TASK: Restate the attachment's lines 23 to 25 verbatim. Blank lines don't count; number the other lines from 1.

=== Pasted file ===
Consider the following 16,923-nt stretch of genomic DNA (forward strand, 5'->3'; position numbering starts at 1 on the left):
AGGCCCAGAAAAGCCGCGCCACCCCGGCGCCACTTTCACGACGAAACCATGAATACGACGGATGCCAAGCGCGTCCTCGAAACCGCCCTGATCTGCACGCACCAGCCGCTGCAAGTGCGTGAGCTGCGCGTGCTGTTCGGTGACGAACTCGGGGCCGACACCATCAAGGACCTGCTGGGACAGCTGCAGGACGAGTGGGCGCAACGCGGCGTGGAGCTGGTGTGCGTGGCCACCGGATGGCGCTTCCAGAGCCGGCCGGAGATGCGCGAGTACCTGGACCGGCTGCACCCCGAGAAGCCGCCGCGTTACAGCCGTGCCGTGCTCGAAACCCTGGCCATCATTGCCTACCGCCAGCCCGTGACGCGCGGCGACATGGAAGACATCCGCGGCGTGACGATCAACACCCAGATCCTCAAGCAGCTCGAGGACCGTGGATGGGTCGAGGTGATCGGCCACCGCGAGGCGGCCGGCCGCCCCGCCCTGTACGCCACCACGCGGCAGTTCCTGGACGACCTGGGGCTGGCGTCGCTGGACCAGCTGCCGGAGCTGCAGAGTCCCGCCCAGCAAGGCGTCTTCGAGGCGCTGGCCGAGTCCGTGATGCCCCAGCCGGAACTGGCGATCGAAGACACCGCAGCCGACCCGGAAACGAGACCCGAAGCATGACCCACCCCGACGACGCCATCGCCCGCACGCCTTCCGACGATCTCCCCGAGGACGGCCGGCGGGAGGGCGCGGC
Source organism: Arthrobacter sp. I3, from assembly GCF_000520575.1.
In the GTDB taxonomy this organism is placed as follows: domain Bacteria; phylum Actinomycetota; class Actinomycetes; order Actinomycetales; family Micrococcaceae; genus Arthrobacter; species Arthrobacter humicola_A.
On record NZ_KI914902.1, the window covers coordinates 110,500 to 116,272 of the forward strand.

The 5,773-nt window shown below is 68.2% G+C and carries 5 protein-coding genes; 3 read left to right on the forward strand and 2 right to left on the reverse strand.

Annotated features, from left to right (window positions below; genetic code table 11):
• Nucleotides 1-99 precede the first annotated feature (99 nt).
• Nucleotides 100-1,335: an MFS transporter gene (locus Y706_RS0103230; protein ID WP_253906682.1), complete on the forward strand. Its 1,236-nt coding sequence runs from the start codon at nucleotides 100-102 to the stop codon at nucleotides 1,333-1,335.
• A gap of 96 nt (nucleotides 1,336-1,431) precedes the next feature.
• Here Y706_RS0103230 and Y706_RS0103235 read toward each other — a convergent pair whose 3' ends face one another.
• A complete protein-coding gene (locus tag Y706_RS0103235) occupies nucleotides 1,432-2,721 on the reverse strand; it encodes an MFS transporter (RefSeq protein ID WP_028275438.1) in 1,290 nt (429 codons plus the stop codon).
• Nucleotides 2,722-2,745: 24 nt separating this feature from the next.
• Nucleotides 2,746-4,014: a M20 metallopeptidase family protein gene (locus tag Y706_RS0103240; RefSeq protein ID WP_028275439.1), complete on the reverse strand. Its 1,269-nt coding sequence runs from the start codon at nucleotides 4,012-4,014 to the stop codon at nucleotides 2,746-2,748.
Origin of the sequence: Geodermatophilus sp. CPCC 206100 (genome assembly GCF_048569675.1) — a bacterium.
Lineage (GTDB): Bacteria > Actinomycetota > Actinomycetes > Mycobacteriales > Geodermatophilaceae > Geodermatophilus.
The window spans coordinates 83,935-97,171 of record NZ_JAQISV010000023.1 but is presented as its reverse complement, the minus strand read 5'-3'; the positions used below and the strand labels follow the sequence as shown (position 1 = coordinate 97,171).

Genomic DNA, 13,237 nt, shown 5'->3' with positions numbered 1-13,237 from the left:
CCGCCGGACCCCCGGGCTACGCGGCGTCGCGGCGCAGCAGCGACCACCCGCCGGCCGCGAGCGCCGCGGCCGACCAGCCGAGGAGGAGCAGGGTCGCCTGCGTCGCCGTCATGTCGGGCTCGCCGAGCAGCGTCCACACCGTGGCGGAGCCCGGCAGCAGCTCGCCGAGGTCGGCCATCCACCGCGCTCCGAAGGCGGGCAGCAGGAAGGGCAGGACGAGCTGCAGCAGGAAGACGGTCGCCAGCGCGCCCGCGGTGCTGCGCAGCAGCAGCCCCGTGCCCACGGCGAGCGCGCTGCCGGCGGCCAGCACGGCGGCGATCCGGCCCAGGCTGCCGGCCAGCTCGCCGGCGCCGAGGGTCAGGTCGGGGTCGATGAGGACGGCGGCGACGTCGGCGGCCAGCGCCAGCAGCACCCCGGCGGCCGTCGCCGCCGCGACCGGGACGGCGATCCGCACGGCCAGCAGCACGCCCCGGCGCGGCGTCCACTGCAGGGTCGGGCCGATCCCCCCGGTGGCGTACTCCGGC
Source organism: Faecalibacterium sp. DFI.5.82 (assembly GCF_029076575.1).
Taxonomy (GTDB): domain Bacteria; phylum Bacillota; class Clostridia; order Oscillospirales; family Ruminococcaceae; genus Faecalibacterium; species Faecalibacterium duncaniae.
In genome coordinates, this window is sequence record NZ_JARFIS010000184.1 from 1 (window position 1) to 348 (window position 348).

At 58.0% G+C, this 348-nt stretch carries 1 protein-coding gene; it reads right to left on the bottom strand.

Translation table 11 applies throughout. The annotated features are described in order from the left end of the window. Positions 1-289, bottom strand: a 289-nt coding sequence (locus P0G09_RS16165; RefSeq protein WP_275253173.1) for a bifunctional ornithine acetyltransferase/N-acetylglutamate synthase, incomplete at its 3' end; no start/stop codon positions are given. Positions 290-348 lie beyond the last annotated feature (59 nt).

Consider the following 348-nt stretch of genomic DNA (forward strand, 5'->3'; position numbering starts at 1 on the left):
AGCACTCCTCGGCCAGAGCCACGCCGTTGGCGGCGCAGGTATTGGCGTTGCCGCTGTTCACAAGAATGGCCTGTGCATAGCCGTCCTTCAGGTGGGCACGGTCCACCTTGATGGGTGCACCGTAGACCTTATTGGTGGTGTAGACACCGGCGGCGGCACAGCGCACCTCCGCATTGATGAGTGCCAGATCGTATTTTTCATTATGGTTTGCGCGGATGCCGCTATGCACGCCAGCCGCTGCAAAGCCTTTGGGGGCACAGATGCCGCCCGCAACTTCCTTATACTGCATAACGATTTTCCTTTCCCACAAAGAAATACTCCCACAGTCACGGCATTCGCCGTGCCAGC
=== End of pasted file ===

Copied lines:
At 58.0% G+C, this 348-nt stretch carries 1 protein-coding gene; it reads right to left on the bottom strand.

Translation table 11 applies throughout. The annotated features are described in order from the left end of the window. Positions 1-289, bottom strand: a 289-nt coding sequence (locus P0G09_RS16165; RefSeq protein WP_275253173.1) for a bifunctional ornithine acetyltransferase/N-acetylglutamate synthase, incomplete at its 3' end; no start/stop codon positions are given. Positions 290-348 lie beyond the last annotated feature (59 nt).

Consider the following 348-nt stretch of genomic DNA (forward strand, 5'->3'; position numbering starts at 1 on the left):